Beef producers have been urged to avoid the temptation to finish cattle to heavier weights due to the abundance of cheap feed this winter.
According to Ian Pritchard from SAC Consulting, many producers opt to keep cattle longer and get them heavier without calculating whether or not it is financially worthwhile.
Speaking at a recent event on beef finishing at Easter Auquharney, Hatton, Peterhead, Mr Pritchard urged producers to question whether marginal kilos were effective or costing them more.
SAC Consulting beef specialist Jimmy Hyslop said farmers also needed to ensure that they were geared up to properly store whatever cheap feed sources, whether they be potatoes or distillers’ grains, were available to them.
Frank Ross, who manages meat processor ABP’s plant in Perth, said modern cattle genetics were also a contributing factor in cattle becoming heavier.
“When the continental bulls started being used, predominantly the suckler cow was a native cow,” said Mr Ross.
“Since we have moved to using Simmental, Limousin and British Blue cows and a continental bull we get steers that are too big for the market.”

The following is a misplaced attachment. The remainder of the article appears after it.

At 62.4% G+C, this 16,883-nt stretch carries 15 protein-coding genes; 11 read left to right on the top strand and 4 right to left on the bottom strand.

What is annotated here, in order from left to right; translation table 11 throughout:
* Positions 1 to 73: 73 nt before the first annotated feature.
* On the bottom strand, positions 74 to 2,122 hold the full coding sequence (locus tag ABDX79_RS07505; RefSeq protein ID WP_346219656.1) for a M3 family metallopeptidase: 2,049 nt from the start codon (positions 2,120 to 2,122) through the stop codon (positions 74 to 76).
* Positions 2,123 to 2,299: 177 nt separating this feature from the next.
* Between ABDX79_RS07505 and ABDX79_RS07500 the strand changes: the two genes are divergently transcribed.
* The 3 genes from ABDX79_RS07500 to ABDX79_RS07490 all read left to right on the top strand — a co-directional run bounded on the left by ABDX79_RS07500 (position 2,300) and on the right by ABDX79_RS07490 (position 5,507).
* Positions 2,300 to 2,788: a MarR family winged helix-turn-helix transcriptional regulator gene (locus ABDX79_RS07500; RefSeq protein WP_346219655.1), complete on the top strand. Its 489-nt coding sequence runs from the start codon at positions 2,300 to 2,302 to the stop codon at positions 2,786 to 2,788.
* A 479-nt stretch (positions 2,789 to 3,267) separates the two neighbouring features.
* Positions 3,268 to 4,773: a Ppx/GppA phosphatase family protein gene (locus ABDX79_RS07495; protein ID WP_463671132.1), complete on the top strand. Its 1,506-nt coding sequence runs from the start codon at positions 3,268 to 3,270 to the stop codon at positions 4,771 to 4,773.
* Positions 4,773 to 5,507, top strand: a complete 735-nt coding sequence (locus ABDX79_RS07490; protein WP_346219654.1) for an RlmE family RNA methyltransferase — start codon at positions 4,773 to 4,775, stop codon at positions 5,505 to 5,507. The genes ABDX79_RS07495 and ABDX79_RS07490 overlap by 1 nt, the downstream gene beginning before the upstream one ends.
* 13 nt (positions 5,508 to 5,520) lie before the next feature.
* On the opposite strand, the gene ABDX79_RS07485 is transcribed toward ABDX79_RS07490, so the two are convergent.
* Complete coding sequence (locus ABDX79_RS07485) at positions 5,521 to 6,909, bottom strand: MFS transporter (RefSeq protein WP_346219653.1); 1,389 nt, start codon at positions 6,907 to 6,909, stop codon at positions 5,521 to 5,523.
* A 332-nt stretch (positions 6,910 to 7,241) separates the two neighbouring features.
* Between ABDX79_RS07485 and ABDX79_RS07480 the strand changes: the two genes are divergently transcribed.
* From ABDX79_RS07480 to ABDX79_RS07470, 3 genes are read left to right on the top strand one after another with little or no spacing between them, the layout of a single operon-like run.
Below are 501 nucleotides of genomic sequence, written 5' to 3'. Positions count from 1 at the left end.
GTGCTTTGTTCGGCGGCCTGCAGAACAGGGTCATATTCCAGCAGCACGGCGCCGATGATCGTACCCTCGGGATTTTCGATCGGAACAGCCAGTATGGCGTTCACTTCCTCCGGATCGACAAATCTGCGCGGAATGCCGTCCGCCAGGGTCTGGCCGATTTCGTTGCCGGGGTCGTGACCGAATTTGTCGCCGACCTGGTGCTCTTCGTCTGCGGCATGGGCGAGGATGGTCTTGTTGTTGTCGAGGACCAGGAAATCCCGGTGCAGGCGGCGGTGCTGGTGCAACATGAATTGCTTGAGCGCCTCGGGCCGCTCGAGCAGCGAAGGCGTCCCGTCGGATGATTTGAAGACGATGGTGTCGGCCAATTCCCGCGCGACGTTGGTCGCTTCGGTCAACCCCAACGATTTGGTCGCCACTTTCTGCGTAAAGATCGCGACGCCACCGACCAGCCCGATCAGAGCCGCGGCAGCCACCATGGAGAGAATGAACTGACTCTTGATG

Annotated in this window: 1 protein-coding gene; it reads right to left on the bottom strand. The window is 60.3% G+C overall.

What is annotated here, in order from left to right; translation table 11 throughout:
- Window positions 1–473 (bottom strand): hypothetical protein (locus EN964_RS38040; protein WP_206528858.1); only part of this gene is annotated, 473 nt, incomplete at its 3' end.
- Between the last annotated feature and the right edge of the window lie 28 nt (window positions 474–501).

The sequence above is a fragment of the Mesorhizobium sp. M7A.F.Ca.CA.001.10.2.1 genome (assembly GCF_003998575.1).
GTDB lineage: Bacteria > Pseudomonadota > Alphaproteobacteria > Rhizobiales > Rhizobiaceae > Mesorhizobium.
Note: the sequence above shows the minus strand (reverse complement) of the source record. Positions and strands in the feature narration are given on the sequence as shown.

He said the prominence of larger cattle had resulted in the company facing difficulties selling steak in the past 18 months.
“Everyone is looking for a smaller eye. I have never known it harder to try and sell heavy steak cuts,” added Mr Ross.
Lanarkshire farmer Jim Brown, who finishes just over 2,000 cattle every year, blamed the current meat grading system for creating “cows with big back sides” and said the industry needed to reverse the trend and change the shape of cows.
Producers attending the event were also challenged to question whether buying in stores at heavier weights and keeping them for a shorter period of time was more profitable than keeping smaller cattle for a longer time.
According to SAC consultant Kirsten Williams, although the gross margin per head was higher when finishing 350kg stores over a 12-month period, it was more beneficial to finish two lots of 450kg stores in two six-month periods.